Fan Expo (aka deadline for my costume) is next weekend, so I’ve been working madly to finish my costume for the last two weeks, and I’m pleased to say I’ve made a lot of progress! I’ve finished my catsuit, and it looks pretty good in my opinion. It’s not perfect, but it’s very wearable and I’m pretty proud that my first project with stretch fabric turned out so well.
I’ve also started working on the non-fabric aspects of the costume, such as the armor and circlet. My mentor has made armor before so she was able to guide me through the process.
The basic materials needed for armor making are:
• EVA foam (what yoga mats are made of)
• A heat gun
• Gesso (canvas prep liquid, you can get it at most art stores). It’s really useful for smoothing out the foam because it sands really well.
• Craft foam (if you want to create designs on the armor). You can get sheets of this at the dollar store. It’s like the stuff those foam shapes/stickers are made of.

Eva foam is in black, craft foam in white.
  • The first step to armor making is getting your pattern- Since you’re covering a 3D body part, the easiest way to make the pattern is the saran wrap/tape cast that I explained in this post.
  • After you’ve got your pattern you can start cutting it out of the EVA foam. My pattern was a bit small, so I decided to make the actual piece a bit bigger.
  • The next step is optional- if the armor you’re creating has patterns on it, the easiest way to create them is to build up with craft foam, or even other materials. Loki’s armor is very detailed, so I ended up with a lot of tiny pieces. For things like very thin lines or studs I recommend not using craft foam- it’s a hassle to cut out tiny things, and you can easily make them out of hot glue or even googly eyes or glitter studs from the dollar store. The color doesn’t matter, as you’ll be covering it with Gesso and paint.
  • Whether or not you have designs on your armor, this step is super important, as it makes your armor look like something you’d wear on your body, rather than a flat piece of foam. The best way to bend you EVA foam is by using a heat gun on a lower setting. This way the foam becomes more malleable, but doesn’t melt. Some people have said that fumes from heated EVA foam can be dangerous, so I like to be careful and do it in a well-ventilated area while wearing a mask. Also, remember to do it on a surface that can take the heat. You don’t want to be melting your tablecloth!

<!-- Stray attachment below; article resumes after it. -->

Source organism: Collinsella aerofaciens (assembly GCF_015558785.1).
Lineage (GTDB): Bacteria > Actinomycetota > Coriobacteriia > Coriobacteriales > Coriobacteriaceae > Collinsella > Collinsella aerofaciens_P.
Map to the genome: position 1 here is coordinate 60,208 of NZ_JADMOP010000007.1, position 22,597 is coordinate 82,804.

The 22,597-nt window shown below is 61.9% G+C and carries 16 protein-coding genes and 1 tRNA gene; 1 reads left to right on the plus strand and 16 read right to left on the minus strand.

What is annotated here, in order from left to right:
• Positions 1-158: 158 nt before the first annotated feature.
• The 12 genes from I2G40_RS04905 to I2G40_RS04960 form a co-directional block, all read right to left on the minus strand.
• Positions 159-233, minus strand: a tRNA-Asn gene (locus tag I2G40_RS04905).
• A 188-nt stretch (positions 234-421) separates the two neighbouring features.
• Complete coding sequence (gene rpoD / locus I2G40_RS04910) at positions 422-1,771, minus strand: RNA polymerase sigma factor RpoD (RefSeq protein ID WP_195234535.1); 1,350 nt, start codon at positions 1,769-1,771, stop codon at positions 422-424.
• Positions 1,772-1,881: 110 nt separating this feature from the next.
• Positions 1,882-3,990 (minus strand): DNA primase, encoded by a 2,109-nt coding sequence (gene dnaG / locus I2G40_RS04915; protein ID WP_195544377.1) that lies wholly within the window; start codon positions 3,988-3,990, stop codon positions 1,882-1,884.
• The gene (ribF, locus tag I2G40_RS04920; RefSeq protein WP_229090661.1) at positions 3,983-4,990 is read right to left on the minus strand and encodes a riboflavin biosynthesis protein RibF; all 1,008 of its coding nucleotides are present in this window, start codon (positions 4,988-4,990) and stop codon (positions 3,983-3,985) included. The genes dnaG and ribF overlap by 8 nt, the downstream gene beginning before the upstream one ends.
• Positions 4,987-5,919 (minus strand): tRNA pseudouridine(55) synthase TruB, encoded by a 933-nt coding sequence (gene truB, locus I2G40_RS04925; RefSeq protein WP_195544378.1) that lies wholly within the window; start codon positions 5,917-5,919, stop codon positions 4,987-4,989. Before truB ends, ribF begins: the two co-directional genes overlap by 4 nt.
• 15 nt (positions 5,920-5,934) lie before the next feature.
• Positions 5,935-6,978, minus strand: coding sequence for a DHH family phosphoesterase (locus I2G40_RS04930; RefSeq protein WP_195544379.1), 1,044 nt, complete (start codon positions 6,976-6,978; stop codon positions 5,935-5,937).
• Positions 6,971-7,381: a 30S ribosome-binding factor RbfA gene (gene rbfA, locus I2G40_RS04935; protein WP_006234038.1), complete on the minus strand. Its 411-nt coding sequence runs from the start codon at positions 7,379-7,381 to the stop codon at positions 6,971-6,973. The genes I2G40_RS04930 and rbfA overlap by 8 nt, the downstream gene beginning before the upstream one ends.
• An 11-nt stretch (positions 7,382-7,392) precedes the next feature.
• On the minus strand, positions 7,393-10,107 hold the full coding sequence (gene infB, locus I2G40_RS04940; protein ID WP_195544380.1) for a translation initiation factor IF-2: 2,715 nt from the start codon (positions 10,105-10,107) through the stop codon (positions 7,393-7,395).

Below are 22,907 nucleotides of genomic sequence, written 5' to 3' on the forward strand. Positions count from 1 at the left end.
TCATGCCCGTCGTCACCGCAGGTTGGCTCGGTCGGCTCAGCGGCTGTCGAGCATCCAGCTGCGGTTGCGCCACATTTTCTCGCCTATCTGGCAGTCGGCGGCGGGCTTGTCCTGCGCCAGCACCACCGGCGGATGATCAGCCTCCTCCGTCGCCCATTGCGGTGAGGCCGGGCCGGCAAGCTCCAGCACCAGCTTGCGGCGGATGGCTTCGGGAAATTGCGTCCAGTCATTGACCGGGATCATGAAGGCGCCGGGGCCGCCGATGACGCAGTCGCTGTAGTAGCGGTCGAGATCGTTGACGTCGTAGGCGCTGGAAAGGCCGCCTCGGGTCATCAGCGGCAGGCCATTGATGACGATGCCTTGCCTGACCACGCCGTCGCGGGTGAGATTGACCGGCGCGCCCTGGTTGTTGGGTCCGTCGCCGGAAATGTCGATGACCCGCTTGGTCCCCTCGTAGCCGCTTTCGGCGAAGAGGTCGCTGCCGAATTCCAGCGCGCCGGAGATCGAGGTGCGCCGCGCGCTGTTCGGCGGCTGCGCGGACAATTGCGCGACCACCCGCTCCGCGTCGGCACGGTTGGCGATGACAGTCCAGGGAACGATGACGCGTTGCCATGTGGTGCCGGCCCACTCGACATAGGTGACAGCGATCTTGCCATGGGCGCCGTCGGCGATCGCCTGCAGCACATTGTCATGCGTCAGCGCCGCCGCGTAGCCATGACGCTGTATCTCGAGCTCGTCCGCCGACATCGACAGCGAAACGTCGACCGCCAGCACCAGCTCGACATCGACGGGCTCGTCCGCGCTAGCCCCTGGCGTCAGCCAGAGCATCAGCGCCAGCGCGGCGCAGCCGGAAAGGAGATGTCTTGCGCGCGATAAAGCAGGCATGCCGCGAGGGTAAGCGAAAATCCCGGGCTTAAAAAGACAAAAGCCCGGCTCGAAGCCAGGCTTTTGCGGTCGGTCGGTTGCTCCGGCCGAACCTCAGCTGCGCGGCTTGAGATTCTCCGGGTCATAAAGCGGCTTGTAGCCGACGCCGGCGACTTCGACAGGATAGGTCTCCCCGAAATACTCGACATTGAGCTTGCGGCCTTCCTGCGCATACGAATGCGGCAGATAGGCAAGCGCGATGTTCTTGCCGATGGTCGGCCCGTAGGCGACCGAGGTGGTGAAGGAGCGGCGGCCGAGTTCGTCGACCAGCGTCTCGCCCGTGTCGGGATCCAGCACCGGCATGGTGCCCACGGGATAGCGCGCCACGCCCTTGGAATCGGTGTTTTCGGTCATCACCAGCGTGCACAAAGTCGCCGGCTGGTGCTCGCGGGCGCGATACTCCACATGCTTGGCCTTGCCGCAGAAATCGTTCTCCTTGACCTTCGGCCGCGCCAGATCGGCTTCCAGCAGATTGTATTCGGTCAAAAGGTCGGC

• A quick note on how to use a heat gun- start off on a low setting and far away from your foam as you don’t want to be accidentally melting a hole in your foam. If the foam isn’t responding you can slowly increase the heat, but remember that the foam should never be hot enough that you can’t touch it with your bare hands, as once the foam is warm you’ll be pressing it onto the part of the body that you’ll be wearing it on. After bending it in the way you want you’ll have to hold it in place until it cools.
    Once you’ve got the shape you want and the foam has cooled you can start applying the Gesso, usually about two layers. You can sand it if you need to, and after that you’ll be ready to paint.

So far I’ve only gotten to hot gluing on all the tiny details, but I’m hoping by the end of the weekend I’ll have the Gesso layers on.

I’ve also been working with Lauren on the corset-like piece, which has proved quite the challenge as it has a very complicated pattern on it. We decided it would be best to start out with a scrap fabric version, so I’m working on a very pink and flowery version of the piece right now- luckily it looks like it’ll work out really well!




De Bono:
Some examples of concepts in my most recent sessions with my mentor are:
-Creating patterns
-Building armor
-Sewing stretch fabrics
One recent alternative my mentor has offered me is to build up designs on my armor pieces, rather than cut out designs in them. Another mentor may have offered an alternative of using a different material to make the armor out of a material that would be easier to cut designs out of.
Another alternative my mentor has offered me is to create a pattern from scratch for the corset piece, whereas another mentor may have suggested to buy a pattern and alter it.